Figure 2| Image of the zonal acceleration pattern beneath the solar surface shows zone of flow acceleration (red) and deceleration (blue). The flow deceleration is caused by the magnetic field. The inner sphere shows the bottom of the convection zone (the solar tachocline). The image shows a snapshot of the zonal deceleration in 2001 near the maximum of the sunspot number of Cycle 23, when the generation of magnetic field of Cycle 24 already started in the tachocline.
The evolution of zonal acceleration in the convection zone can be identified from a time series of radius-latitude images as shown in the movie, a representative sample of which is shown in Figure 2.
The results provide strong evidence of dynamo waves and reveal their migration pattern in a form of two branches: migrating towards the poles and the equator. The polar branch reaches the surface in 1-2 years, while it takes about 8-9 years for the equatorial branch to reach the solar surface (Figure 3a), and form the sunspot butterfly diagram. Since the polar branch reaches the surface quicker, the strength of the polar magnetic field can help predict the following sunspot maximum. These dynamo wave patterns explain the extended solar cycle phenomenon and why the maximum polar magnetic field strength is a good predictor of the next sunspot maximum.
Figure 3| a) Time-radius diagrams of the zonal acceleration at 15, 30 and 60 degrees latitude after applying the Principal Component Analysis. Inclined lines marks regions of zonal deceleration corresponding to Cycles 23 (solid), 24 (dashed) and 25 (dotted). b) Evolution of the sunspot number (solid curve) and the zonal acceleration (dashed) in the region of initiation of torsional oscillations, located near the base of the convection zone and 60 degrees latitude.
The presented analysis suggests the following scenario of the solar dynamo, generally consistent with the Parker’s theory. The poloidal magnetic field, generated by helical turbulence in a high-latitude zone, around 60° latitude, near the bottom of the convection zone, and quickly (during 1-2 years) migrates to the surface. In the low latitude zone (<45°) the poloidal field is stretched and converted to the toroidal field by differential rotation. It migrates much slower towards the surface and lower latitudes in the form of a dynamo wave. The latitudinal migration of the toroidal field, forming the butterfly diagram, is due to a horizontal gradient of angular velocity and radial rotational shear in the subsurface layer. The emerging toroidal magnetic field forms active regions. After their decay the remnants of the magnetic field of active regions are transported by turbulent diffusion and meridional circulation to high latitudes where they migrate downwards, and, probably, contribute to the seed field of the solar cycle which follows after the next cycle that is already in progress.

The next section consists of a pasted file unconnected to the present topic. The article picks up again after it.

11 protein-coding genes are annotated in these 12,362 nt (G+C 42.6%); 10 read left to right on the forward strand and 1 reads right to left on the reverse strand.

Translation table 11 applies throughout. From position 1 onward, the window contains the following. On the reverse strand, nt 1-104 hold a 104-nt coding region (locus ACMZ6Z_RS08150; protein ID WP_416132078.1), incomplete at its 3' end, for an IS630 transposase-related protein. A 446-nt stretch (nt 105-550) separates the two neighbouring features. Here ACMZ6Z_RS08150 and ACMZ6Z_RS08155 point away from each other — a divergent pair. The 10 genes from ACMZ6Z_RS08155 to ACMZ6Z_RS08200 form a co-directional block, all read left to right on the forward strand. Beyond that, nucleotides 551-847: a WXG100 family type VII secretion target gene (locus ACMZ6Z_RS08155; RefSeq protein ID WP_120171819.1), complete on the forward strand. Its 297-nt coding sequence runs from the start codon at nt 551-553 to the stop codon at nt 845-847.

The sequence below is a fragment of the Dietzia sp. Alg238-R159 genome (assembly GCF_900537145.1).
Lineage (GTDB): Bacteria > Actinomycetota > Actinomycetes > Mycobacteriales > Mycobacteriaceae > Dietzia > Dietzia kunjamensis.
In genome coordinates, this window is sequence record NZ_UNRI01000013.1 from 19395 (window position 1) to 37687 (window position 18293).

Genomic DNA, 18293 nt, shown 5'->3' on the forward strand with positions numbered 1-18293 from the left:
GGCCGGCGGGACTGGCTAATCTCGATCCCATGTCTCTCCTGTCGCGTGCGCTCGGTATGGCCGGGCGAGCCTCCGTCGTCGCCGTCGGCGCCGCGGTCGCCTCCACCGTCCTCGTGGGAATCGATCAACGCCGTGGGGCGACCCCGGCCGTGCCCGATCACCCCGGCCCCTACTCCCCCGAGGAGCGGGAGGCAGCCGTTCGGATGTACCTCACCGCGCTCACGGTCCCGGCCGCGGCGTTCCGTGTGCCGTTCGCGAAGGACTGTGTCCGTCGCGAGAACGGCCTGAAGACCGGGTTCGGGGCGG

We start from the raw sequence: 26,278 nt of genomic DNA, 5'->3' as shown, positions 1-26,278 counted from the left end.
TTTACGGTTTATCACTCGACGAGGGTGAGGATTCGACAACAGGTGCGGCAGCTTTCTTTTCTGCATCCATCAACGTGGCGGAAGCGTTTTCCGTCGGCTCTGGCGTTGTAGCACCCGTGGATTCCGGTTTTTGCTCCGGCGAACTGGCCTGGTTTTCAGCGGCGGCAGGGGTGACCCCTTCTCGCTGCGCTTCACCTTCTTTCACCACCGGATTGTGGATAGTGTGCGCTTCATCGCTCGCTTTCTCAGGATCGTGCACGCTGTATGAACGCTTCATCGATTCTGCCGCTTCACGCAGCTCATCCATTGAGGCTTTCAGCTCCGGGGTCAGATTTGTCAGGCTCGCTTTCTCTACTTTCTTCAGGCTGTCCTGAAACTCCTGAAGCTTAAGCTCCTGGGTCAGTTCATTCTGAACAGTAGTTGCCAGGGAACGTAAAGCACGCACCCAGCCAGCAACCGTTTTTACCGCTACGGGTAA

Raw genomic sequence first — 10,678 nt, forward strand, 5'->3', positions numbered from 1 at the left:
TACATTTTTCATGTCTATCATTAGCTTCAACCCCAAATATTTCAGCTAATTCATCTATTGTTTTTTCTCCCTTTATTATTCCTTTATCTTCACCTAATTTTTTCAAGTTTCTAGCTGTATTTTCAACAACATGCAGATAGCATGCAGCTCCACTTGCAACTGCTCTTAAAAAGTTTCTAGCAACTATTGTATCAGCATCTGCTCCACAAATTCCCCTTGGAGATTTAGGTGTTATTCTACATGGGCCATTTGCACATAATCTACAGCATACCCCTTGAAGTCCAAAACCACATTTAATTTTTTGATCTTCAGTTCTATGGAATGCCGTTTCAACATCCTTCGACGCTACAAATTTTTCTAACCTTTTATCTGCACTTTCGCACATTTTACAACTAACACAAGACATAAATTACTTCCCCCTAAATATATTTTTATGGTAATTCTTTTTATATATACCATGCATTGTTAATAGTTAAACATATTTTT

Recent measurements show a significant decrease of zonal deceleration in the tachocline indicating that the upcoming sunspot cycle may be even weaker than the current sunspot cycle (Figure 3b). Thus, the long-term trend of the declining magnetic field of the Sun is likely to continue.
For more details, please see Ref. .
 Parker, E. N. 1955, ApJ, 122, 293
 Dikpati, M., & Gilman, P. A. 2009, Space Sci. Rev., 144, 67
 Howard, R., & Labonte, B. J. 1980, ApJ Lett, 239, L33
 Larson, T. P., & Schou, J. 2018, Solar Phys, 293, 29
 Kosovichev, A. G., & Pipin, V. V. 2019, ApJ Lett, 871, L20